toledo

Business
5:52 pm
Sun July 6, 2014

Proposed food truck rules go back to Ohio mayor

The Grand Rapids "What The Truck" truck
Credit Steven Depolo / Creative Commons

TOLEDO, Ohio (AP) - Proposed regulations for food trucks in a northwestern Ohio city have gone back to the mayor for more discussion after opposition from supporters of the mobile businesses. The Blade newspaper in Toledo reports that Toledo City Council declined to vote on Mayor Michael Collins' proposals last week.

Read more
Business
1:33 pm
Sat May 31, 2014

Ohio paper considers layoffs, closing facility

Credit T. Voekler

TOLEDO, Ohio - The Blade newspaper in Toledo says it's considering shutting down its printing and mailing facilities and laying off about 130 workers.

Block Communications Inc. notified city officials in a letter released Friday that it plans to begin the job cuts in August.

The layoffs would not include newsroom, advertising or circulation employees.

Read more
Environment & Science
3:02 pm
Sat February 15, 2014

Gap in concrete wall found at nuclear plant near Toledo

Davis-Besse Nuclear Power Station, Ohio’s first nuclear power plant, is located 35 miles east of Toledo. The plant produces 40% of the electricity used by residences, businesses and industries in northwestern Ohio.
FirstEnergy

OAK HARBOR, Ohio (AP) - Operators of a northern Ohio nuclear plant that sits along Lake Erie say workers there found a gap within the concrete of a protective wall.

Officials at the Davis-Besse nuclear plant near Toledo describe the gap as an air pocket and say they don't believe it affected the structural integrity of the shield wall.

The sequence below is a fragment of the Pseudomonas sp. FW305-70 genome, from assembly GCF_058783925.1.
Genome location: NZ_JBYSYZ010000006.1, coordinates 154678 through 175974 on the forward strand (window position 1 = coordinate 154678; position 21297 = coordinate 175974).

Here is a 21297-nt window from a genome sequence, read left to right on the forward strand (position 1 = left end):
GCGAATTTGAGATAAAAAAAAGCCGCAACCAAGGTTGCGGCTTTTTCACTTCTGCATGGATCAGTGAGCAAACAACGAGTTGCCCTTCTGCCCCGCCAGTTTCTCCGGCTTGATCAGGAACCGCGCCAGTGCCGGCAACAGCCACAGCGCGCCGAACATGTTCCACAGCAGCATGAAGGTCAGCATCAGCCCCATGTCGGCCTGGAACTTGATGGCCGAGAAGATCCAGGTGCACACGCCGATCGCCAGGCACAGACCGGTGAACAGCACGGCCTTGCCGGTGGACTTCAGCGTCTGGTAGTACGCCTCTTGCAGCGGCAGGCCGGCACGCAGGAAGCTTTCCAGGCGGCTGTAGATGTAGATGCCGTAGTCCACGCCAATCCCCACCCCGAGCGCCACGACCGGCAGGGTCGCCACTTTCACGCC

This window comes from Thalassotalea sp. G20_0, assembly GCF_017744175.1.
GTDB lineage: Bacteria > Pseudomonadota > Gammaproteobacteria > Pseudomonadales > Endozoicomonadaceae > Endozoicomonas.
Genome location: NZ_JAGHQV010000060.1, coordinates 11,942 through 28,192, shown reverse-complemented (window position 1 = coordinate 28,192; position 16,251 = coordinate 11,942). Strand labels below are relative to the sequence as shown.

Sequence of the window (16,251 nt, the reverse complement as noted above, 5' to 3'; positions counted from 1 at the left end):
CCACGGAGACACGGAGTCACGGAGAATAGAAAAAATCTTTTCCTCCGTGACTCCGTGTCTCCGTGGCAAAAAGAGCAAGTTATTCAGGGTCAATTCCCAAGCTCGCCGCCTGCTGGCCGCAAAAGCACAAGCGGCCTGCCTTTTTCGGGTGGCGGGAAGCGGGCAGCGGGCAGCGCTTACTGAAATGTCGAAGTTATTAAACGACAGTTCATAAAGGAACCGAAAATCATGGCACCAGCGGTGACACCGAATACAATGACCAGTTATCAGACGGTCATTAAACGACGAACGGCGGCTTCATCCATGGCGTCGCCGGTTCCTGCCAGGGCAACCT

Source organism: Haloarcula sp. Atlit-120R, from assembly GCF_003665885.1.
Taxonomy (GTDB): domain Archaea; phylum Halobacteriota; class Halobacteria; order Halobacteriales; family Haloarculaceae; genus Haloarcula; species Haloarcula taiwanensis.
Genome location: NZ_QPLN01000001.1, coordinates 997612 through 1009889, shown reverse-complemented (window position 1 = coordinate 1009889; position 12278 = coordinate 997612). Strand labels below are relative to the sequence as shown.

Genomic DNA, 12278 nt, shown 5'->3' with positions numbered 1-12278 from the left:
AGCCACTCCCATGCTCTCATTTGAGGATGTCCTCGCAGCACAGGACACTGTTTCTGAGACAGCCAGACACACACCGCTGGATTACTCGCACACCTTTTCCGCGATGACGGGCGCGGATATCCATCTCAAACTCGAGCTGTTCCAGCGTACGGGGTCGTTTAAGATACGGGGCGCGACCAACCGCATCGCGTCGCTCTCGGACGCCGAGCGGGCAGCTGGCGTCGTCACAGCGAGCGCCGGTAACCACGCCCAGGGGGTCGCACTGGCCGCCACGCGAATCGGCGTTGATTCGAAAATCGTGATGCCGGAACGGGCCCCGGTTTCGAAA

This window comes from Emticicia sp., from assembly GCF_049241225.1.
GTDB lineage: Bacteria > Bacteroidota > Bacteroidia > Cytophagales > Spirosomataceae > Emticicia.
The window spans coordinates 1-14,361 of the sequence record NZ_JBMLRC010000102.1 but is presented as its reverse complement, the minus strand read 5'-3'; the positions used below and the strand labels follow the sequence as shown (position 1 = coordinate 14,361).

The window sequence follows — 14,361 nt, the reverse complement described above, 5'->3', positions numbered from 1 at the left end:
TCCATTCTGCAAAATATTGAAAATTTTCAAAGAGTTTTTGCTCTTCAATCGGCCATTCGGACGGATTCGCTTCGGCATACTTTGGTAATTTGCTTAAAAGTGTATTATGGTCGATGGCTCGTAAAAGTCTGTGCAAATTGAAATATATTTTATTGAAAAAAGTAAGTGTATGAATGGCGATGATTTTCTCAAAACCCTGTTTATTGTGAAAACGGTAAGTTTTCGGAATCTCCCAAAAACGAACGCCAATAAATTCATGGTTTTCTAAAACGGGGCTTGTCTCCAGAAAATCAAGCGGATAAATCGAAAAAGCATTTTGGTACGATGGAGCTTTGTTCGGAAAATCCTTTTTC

The gap was discovered Thursday while the plant was shut down to replace two steam generators.

Read more
Transportation
6:17 pm
Sun January 12, 2014

Rail company to keep trying for Toledo link funds

Adrian & Blissfield Rail Road (ADBF), 20-mile line in Lenawee County
Credit http://www.abrailroad.com

BLISSFIELD, Mich. (AP) - A railroad company in southeastern Michigan's Lenawee County says it will keep pushing for financial help in reestablishing a freight line to Toledo, Ohio.

The Adrian & Blissfield Rail Road Co. lost out on 2013 grant awards through the federal Transportation Investment Generating Economic Recovery program. Railroad owner Mark Dobronski says it will reapply for the next round and also is pursuing other financing.

Officials say the lack of a rail link hampers economic development in the county.

Read more
Environment & Science
9:05 pm
Sun November 17, 2013

National Museum of the Great Lakes opens spring 2014

The new National Museum of the Great Lakes and the Col. James M. Schoomaker Museum Ship in Toledo, Ohio.
Credit Facebook

Organizers are still raising money for what's expected to be an almost $13 million project and they're in the process of putting the final touches on all the exhibits at the museum.

Once the The National Museum of the Great Lakes in Toledo, Ohio opens you'll be able to learn about how booze was transported across the waterways from Canada into the United States during Prohibition.  Along with lots of other cool things about the Great Lakes.